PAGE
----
In England Now (Home Thoughts, from Abroad)

One of the odd things that can happen to a poem is for a single line to become remembered while the poem itself may fade out of fashion. Today’s poem, which is likely to be our final poem for this April’s American National Poetry Month was published in the middle of the 19th century by an Englishman who was away from his home country in Italy. So yes, this one goes out to my faithful British listeners — but, at least in my country, about all that remains of it is the poem’s opening two lines: “Oh to be in England/Now that April’s there.*”

I didn’t know what poem it came from before this month. I didn’t even know it was from a poem, or that Robert Browning wrote it. A poem like his wife’s Sonnet 43 “How Do I Love Thee? Let me count the ways.”  may be similarly antique in age and language, but I recall, however hazily, something of the whole of that poem, it’s sense, and meaning.

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Robert Browning, making the chin-beard somehow work for him.

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Since it’s likely that many of you don’t know this poem more than I did, here’s a link to the full text as Browning wrote it.

So, what is this poem saying, what is it on about? It’s a poem very much of longing for one’s home. A romantic catalog of nature details from the English countryside is mentioned: birds, trees, flowers. I’m ignorant enough about such things that I can’t tell you the song or plumage of any of the birds (I even mispronounced the name of one of them in my performance), I know little of the exact trees, and only a bit more of the blossoms and flowers listed, but I think the poem survives this ignorance. The catalog is enough to demonstrate that there’s a specific spring, specific to place (and by now, perhaps to time), that Browning is missing.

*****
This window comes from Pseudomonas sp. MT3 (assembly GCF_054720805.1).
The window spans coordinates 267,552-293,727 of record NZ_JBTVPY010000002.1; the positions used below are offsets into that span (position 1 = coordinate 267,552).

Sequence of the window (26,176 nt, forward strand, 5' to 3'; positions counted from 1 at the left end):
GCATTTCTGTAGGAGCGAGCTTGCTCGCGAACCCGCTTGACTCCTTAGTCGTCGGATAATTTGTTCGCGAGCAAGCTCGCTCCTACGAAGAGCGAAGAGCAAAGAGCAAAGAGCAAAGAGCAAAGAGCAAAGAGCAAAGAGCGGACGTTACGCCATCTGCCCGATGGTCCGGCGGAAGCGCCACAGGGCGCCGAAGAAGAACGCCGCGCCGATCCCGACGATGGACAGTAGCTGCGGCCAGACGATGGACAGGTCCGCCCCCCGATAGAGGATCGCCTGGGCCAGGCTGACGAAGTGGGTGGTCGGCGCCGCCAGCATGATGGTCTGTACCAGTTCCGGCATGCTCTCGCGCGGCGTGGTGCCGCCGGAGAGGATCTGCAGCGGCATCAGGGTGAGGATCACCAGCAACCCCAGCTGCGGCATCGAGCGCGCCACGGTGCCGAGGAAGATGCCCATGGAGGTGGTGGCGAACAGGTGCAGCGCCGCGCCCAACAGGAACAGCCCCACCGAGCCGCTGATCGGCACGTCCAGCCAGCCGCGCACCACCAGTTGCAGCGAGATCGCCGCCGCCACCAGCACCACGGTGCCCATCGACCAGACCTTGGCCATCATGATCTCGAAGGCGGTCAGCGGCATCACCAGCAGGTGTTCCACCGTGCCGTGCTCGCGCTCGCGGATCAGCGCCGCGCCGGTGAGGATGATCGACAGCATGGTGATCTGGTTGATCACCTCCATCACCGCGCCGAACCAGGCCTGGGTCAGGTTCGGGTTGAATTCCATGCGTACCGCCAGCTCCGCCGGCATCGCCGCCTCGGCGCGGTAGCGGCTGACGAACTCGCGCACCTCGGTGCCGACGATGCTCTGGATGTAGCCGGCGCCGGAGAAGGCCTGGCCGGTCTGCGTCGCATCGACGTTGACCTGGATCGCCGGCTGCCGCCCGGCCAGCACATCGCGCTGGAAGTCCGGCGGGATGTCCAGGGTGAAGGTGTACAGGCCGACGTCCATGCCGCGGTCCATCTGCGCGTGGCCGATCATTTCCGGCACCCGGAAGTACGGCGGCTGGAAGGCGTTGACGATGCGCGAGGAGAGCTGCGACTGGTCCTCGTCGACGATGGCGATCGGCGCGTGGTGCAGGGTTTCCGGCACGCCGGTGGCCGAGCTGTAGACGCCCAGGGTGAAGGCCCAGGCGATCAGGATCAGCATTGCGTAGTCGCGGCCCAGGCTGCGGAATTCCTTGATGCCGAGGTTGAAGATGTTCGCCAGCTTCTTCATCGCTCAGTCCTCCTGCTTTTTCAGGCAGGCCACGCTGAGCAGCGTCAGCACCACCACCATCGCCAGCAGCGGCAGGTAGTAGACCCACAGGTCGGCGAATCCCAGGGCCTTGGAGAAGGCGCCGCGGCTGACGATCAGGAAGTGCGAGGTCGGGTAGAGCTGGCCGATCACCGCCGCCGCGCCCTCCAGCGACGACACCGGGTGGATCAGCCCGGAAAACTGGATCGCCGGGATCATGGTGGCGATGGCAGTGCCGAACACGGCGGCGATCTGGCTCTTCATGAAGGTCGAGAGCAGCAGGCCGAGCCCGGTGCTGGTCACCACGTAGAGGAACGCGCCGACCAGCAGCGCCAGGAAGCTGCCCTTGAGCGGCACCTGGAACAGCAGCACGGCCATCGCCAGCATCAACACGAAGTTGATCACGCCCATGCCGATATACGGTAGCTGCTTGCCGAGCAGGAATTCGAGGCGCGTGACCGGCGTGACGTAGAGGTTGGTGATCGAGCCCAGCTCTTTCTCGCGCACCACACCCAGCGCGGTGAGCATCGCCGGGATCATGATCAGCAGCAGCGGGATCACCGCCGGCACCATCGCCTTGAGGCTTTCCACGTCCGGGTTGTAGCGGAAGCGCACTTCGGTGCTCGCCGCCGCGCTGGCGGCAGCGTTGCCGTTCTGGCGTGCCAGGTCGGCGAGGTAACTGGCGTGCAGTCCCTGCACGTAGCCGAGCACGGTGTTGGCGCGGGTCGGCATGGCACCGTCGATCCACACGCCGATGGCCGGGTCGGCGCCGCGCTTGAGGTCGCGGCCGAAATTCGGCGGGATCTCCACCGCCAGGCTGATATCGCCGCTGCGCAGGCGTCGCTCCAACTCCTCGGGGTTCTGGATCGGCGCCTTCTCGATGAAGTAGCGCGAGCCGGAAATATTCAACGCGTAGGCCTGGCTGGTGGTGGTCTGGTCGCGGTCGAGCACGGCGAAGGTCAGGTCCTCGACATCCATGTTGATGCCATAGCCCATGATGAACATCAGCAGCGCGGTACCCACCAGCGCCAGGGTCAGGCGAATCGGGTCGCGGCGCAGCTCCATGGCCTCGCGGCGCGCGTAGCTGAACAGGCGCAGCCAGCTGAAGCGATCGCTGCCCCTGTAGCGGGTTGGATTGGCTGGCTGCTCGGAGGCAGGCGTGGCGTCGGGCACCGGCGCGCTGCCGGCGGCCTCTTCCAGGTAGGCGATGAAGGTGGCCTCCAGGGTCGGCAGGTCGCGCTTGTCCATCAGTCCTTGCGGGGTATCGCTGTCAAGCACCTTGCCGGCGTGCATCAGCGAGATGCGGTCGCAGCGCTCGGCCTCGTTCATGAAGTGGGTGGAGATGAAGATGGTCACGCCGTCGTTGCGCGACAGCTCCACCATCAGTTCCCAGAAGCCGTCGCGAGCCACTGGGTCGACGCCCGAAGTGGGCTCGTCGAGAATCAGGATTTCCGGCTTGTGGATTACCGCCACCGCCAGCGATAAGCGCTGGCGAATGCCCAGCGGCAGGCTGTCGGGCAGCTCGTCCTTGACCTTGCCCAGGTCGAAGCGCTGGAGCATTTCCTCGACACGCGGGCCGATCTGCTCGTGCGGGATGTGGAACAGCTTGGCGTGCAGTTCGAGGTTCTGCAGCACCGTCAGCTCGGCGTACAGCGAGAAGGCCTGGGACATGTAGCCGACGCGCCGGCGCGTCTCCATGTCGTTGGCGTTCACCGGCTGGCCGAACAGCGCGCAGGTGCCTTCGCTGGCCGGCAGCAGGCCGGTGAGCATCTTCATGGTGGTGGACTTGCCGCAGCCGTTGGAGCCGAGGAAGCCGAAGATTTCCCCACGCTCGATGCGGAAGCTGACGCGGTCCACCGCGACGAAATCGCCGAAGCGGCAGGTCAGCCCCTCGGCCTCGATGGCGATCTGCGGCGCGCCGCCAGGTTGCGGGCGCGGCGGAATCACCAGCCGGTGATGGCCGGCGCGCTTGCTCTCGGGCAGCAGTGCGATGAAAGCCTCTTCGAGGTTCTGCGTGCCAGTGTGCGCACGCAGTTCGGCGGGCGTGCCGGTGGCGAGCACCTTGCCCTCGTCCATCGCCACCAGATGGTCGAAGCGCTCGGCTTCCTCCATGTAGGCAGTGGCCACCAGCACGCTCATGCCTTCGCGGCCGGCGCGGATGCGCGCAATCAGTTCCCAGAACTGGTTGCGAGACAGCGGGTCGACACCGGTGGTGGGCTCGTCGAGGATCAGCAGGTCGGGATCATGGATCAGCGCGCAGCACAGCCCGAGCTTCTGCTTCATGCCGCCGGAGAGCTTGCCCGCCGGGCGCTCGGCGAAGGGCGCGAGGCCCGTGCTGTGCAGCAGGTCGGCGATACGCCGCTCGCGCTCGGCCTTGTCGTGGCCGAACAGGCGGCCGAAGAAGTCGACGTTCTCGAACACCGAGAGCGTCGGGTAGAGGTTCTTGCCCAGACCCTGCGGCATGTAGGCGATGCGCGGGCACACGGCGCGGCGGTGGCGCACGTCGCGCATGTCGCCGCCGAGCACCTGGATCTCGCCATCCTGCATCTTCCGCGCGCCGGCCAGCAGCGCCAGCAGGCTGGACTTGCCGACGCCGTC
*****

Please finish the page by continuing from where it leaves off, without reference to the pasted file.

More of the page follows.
There are three telling lines in the midst of this nature catalog. Early in the poem Browning says that if someone simply wakes in an English April morning, they are unaware. This is of course not universally true, some will awake to marvel at a Spring morning wherever their bed is, but Browning’s point is that some will not, and by implication that he himself often didn’t. Another telling line: in remembering the birdsong of the thrush** he says that the bird sings each song twice, seemingly to prove that the bird had fully absorbed and internalized the rapture of Spring, so that it can recall it at will. That opens the question of if Browning feels in his poem if he has been able to do the same, to recall what he is now separated from. Perhaps it’s more so than remembrance. It’s often said that nostalgia and memory increase the sense that what is gone was better and more intense than it was.

Which brings us to the third telling line, which is almost a throwaway in Browning’s version of his poem, but the one I’ve chosen to make a refrain that I think changes and reframes the poem: “In England now.”

Browning’s use of the line may have been largely a rhyming choice in the series of “bough,” “now,” “follows,” and “swallows” — but rhyme, like chance effects beloved by some Modernists, may cause the mind to go elsewhere or to bring out things it would not consciously choose. By making “In England now” a refrain, it sits beside and comments on nearly every part of Browning’s original poem. My intent is that this refrain will bring out different responses to different listeners, perhaps even different responses to a single listener as it reappears. To test that out, you can hear my performance with a player gadget if you see it below, or with this highlighted hyperlink that will open a new tab and play it.

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*Given its English subject matter it may be somewhat more remembered by our British readers. Back in 1995 it placed in the middle of the pack of the best loved poems in a British survey. And in an even more Parlando moment, the poem’s title and its enduring worth were both sung in 1973 by an English singer-songwriter Clifford T. Ward, who had a minor hit in the British Isles with it.

**In other April poetry, we’ve just finished our serialized performance of T. S. Eliot’s “The Waste Land”  which features a thrush singing in its concluding section performed and presented here earlier this month. Eliot’s thrush singing in the pine trees he wrote in his notes to “The Waste Land,” was from his personal memories of camping in Canada as a youth.